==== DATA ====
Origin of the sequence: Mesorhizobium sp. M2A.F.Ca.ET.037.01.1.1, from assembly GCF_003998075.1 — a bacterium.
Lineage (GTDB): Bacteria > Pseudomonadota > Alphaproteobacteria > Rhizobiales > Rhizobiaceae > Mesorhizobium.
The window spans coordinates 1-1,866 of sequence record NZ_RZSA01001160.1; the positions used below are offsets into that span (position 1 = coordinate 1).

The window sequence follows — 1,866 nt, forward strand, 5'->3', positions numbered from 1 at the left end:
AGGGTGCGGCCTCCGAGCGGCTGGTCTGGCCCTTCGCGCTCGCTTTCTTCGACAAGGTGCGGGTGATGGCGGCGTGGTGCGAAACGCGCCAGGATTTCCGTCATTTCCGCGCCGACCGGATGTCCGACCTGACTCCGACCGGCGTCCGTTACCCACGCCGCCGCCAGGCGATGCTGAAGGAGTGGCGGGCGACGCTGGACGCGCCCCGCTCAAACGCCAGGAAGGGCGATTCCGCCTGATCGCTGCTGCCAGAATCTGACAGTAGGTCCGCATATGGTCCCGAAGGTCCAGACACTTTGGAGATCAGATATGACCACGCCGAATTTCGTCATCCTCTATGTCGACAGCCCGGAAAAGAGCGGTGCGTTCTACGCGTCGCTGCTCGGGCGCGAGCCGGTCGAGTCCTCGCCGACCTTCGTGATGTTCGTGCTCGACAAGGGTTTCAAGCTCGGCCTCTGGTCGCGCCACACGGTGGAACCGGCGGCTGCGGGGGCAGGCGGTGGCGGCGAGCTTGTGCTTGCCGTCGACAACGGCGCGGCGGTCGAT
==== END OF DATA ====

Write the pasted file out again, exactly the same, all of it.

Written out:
Origin of the sequence: Mesorhizobium sp. M2A.F.Ca.ET.037.01.1.1, from assembly GCF_003998075.1 — a bacterium.
Lineage (GTDB): Bacteria > Pseudomonadota > Alphaproteobacteria > Rhizobiales > Rhizobiaceae > Mesorhizobium.
The window spans coordinates 1-1,866 of sequence record NZ_RZSA01001160.1; the positions used below are offsets into that span (position 1 = coordinate 1).

The window sequence follows — 1,866 nt, forward strand, 5'->3', positions numbered from 1 at the left end:
AGGGTGCGGCCTCCGAGCGGCTGGTCTGGCCCTTCGCGCTCGCTTTCTTCGACAAGGTGCGGGTGATGGCGGCGTGGTGCGAAACGCGCCAGGATTTCCGTCATTTCCGCGCCGACCGGATGTCCGACCTGACTCCGACCGGCGTCCGTTACCCACGCCGCCGCCAGGCGATGCTGAAGGAGTGGCGGGCGACGCTGGACGCGCCCCGCTCAAACGCCAGGAAGGGCGATTCCGCCTGATCGCTGCTGCCAGAATCTGACAGTAGGTCCGCATATGGTCCCGAAGGTCCAGACACTTTGGAGATCAGATATGACCACGCCGAATTTCGTCATCCTCTATGTCGACAGCCCGGAAAAGAGCGGTGCGTTCTACGCGTCGCTGCTCGGGCGCGAGCCGGTCGAGTCCTCGCCGACCTTCGTGATGTTCGTGCTCGACAAGGGTTTCAAGCTCGGCCTCTGGTCGCGCCACACGGTGGAACCGGCGGCTGCGGGGGCAGGCGGTGGCGGCGAGCTTGTGCTTGCCGTCGACAACGGCGCGGCGGTCGAT